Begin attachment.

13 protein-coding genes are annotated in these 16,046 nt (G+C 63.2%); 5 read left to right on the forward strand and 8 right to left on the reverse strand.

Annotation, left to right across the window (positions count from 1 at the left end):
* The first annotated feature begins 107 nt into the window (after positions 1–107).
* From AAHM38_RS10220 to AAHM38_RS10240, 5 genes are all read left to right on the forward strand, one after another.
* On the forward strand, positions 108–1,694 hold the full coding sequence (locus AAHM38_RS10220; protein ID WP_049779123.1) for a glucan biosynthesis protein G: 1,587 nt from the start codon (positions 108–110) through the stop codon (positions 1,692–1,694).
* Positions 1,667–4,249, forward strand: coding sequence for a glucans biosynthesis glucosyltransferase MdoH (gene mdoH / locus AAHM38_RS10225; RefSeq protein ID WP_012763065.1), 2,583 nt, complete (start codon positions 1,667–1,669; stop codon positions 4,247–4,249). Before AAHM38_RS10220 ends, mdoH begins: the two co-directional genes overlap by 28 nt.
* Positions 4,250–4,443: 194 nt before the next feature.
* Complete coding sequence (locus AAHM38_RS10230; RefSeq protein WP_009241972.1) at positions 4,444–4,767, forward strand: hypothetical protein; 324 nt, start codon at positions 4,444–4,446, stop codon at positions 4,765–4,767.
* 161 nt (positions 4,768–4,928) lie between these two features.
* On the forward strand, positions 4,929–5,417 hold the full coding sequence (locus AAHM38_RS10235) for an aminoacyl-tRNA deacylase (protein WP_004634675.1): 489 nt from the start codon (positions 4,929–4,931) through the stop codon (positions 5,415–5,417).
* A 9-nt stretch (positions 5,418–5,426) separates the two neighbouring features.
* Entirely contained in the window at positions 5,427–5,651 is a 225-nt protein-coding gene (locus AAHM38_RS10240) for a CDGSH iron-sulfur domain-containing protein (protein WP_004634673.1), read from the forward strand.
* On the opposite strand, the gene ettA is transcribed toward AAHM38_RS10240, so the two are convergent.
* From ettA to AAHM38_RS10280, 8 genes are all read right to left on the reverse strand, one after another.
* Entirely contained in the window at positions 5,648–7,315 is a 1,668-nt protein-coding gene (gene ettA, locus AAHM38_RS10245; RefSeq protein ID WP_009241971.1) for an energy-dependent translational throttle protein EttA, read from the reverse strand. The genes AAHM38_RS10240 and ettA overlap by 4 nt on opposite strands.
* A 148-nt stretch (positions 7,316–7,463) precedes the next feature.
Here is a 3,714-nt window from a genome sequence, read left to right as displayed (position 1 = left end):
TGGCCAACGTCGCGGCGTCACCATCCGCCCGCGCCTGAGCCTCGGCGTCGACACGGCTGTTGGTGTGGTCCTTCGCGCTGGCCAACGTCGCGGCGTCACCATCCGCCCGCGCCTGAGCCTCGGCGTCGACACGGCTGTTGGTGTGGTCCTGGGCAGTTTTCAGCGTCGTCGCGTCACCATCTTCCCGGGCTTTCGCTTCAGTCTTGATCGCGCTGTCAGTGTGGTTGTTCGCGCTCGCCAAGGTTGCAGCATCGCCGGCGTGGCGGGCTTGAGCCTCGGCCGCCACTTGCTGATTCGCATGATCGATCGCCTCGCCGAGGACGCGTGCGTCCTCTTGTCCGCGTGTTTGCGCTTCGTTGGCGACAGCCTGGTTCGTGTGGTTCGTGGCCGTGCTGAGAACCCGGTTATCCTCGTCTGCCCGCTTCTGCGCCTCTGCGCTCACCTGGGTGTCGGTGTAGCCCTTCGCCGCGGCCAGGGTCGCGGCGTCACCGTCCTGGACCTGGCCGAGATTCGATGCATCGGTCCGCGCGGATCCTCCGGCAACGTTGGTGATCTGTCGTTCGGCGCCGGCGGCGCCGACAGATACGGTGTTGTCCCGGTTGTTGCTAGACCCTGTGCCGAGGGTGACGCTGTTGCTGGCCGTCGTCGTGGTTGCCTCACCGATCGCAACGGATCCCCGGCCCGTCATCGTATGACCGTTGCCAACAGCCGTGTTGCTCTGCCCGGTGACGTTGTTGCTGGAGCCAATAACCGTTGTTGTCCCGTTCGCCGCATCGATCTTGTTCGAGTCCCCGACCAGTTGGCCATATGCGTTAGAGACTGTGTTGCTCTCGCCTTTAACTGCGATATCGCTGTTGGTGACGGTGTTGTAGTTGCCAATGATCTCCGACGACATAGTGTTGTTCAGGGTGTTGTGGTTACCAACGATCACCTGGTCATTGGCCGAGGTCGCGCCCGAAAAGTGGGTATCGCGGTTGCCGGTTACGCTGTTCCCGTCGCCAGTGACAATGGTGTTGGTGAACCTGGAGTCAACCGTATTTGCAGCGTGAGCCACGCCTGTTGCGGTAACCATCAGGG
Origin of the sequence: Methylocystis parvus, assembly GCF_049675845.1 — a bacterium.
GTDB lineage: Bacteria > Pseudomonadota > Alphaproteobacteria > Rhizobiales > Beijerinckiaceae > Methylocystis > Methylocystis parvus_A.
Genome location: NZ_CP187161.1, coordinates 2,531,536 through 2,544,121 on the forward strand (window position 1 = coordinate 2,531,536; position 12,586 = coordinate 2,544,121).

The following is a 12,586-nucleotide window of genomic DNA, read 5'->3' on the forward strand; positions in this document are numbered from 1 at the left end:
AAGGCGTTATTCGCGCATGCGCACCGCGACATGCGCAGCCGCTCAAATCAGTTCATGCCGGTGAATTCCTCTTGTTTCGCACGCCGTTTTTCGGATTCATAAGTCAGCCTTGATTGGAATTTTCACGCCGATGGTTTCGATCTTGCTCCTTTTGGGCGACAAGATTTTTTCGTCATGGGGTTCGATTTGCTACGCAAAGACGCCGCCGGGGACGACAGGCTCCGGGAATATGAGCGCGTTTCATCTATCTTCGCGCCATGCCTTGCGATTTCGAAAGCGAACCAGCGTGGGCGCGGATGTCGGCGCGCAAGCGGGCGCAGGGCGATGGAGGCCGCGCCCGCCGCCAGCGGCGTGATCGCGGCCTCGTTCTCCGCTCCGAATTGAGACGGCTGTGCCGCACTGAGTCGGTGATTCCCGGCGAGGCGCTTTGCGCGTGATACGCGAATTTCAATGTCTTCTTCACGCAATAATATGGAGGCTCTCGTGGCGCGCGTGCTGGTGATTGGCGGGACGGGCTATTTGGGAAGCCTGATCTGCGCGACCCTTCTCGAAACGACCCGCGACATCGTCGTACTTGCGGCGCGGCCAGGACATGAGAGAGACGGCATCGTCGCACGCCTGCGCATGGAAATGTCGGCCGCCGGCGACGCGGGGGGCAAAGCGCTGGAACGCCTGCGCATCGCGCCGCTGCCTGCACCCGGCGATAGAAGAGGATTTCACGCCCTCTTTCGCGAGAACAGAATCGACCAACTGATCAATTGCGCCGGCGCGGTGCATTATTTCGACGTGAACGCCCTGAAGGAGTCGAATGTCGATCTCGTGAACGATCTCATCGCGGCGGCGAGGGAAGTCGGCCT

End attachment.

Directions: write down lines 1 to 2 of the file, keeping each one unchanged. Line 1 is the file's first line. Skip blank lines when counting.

13 protein-coding genes are annotated in these 16,046 nt (G+C 63.2%); 5 read left to right on the forward strand and 8 right to left on the reverse strand.

Annotation, left to right across the window (positions count from 1 at the left end):